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- More from Burt Constable
Even World War II rationing couldn't keep David R. Toeppen from his heavenly pursuits.
"In high school, I was very interested in astronomy," says Toeppen, who had to fill out forms and make a pilgrimage into Chicago before he was granted permission to buy two 6-inch brass tubes he needed to build his homemade telescope in the suburbs.
Telescopes are plentiful and so much better these days. But the view from Toeppen's backyard in Mount Prospect isn't.
"Here, if you see the moon and sun, you are doing OK," Toeppen quips.
The culprit is light pollution. Bright streetlights, blazing security bulbs, shopping center spotlights, even homeowners' ornamental lights send their beams into the sky, where their glow overwhelms the starlight. Toeppen promotes fixtures that focus the light onto the group instead of up into the sky.
"You don't need to be a physicist," says Toeppen, 82, who retired from a career selling machine tools in Elk Grove Village. "It's just common sense."
Inspired by environmental research and articles, Toeppen became a director of the Illinois chapter of the International Dark-Sky Association, www.darksky.org. He started his lobbying efforts from his front stoop, where he installed an energy-efficient fixture that directs all the light down on his door. Making presentations to the leaders in the village where he and his wife, Rachel, have been active community members for 43 years, Toeppen encouraged Mount Prospect trustees to adopt a progressive lighting ordinance in 2003.
Now, the streetlights around a busy curve near his house point down, not up. The security lights at the local Costco illuminate the parking lot, not the sky.
"The secret to success here is what they call a full-cutoff light," Toeppen says. "When you buy a lamp for your house, what do you put on it? You don't leave a bulb because it would shine in your eyes."
Seeing a beautiful night sky is impressive, but Toeppen knows that alone might not be enough to motivate communities to do the right thing. Research on the detrimental effects nighttime light has on wildlife might not convince folks. Even a study showing an increase in breast cancer in communities with more light pollution might not push people into action.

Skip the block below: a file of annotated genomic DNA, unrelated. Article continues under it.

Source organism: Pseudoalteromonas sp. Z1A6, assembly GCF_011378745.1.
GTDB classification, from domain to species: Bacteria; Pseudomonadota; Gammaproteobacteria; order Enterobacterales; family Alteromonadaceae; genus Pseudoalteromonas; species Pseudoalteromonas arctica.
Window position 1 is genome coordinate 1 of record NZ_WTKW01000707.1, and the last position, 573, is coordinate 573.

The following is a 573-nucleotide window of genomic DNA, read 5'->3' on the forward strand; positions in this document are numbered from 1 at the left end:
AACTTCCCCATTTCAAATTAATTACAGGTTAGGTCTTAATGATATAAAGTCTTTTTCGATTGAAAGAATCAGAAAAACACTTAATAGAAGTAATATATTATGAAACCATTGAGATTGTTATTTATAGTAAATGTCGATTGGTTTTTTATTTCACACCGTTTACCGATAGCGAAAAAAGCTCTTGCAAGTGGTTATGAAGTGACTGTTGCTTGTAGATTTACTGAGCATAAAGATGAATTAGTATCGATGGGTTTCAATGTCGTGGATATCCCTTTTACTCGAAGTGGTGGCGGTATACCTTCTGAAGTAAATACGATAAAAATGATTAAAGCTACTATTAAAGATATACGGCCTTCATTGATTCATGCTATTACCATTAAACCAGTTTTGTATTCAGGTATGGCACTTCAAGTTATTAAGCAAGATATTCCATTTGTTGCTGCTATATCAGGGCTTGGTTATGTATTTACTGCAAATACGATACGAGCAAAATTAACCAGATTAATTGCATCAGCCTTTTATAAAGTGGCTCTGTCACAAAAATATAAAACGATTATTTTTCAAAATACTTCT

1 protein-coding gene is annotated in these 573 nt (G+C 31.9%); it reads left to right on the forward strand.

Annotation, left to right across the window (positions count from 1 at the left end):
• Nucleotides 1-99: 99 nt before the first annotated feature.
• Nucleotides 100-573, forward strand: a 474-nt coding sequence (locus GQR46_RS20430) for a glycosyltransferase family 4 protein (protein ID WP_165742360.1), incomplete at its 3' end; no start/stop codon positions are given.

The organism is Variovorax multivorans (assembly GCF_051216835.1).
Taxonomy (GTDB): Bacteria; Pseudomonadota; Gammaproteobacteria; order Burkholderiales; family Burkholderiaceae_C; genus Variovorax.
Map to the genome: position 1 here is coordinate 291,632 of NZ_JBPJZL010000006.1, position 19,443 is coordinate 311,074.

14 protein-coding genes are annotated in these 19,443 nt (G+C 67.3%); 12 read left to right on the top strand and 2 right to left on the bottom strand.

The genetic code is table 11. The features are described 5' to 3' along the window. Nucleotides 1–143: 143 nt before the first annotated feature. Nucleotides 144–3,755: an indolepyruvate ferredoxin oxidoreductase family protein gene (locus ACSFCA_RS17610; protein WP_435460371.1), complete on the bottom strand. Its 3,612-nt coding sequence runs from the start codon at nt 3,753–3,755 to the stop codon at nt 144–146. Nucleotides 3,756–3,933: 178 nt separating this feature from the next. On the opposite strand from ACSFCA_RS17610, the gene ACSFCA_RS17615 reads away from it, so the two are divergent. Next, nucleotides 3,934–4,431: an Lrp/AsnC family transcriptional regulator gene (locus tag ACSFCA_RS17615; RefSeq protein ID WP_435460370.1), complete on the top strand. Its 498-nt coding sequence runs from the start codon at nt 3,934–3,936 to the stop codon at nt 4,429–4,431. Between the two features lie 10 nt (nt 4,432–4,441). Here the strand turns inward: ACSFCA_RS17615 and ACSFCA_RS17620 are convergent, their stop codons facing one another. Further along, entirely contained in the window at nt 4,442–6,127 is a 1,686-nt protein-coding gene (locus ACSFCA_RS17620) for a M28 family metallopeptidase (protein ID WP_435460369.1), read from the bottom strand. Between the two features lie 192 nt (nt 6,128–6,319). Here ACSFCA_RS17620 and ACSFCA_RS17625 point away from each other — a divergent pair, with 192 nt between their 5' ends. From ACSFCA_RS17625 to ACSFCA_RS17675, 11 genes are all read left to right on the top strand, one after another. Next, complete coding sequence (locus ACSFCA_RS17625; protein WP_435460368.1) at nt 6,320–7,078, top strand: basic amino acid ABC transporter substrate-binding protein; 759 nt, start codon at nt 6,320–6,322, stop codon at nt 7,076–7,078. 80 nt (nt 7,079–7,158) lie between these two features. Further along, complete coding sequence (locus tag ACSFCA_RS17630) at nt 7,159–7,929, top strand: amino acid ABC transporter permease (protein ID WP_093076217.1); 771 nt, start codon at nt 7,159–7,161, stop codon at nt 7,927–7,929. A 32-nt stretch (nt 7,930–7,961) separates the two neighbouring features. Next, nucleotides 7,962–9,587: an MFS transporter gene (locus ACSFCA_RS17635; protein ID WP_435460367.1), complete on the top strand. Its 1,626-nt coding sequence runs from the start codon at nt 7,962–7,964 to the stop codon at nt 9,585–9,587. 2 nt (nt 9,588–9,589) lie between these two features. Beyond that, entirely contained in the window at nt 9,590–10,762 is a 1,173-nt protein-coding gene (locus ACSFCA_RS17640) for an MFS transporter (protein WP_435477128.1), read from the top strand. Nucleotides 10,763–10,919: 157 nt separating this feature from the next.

So Toeppen plays his trump card.
"You can reduce the wattage. They can save more money because the lights don't have to be so bright," Toeppen says, citing International Dark-Sky Association research that says poor and unnecessary lighting costs our nation $10.4 billion a year. "It isn't just some sort of theoretical thing. It involves good vision and saving money."
The Will County suburb of Homer Glen adopted a much-acclaimed lighting ordinance last year that controls lighting on homes and businesses. Now the tony, residential Barrington Hills, where large homes on five-acre estates sometimes sport expensive lighting displays, is a leader in the movement.
"In our comprehensive plan, we come out and state that we are a dark-sky community," says Barrington Hills Trustee Steve Knoop. The community even celebrates the International Year of Astronomy on its village stickers.
"Traditionally, we're a semirural, equestrian village so we have geese and horses on our village sticker," says Knoop, noting that 2009 is the 400th anniversary of Galileo's first telescope discoveries. "We've created quite an international stir as to how proactive we've been so far - A lot of it is education about what lights are doing to our environment, and the sticker goes to promote that."
From a recent astronomy event at village hall (where viewers could see the rings of Saturn on telescopes no different from the one used by Galileo), to his article in the current village newsletter bemoaning the rise of elaborate outdoor lighting displays, Knoop promotes the advantages of dark sky and fewer lights.
"I don't think going green means lighting up your front yard," says Knoop, whose household with four little kids is completely dark at night.
"Little by little, we've been chipping away at this. I look at this as a project for the United States. It might take 50 years," Toeppen says of the push for darker skies. "And it all started with this guy, Galileo."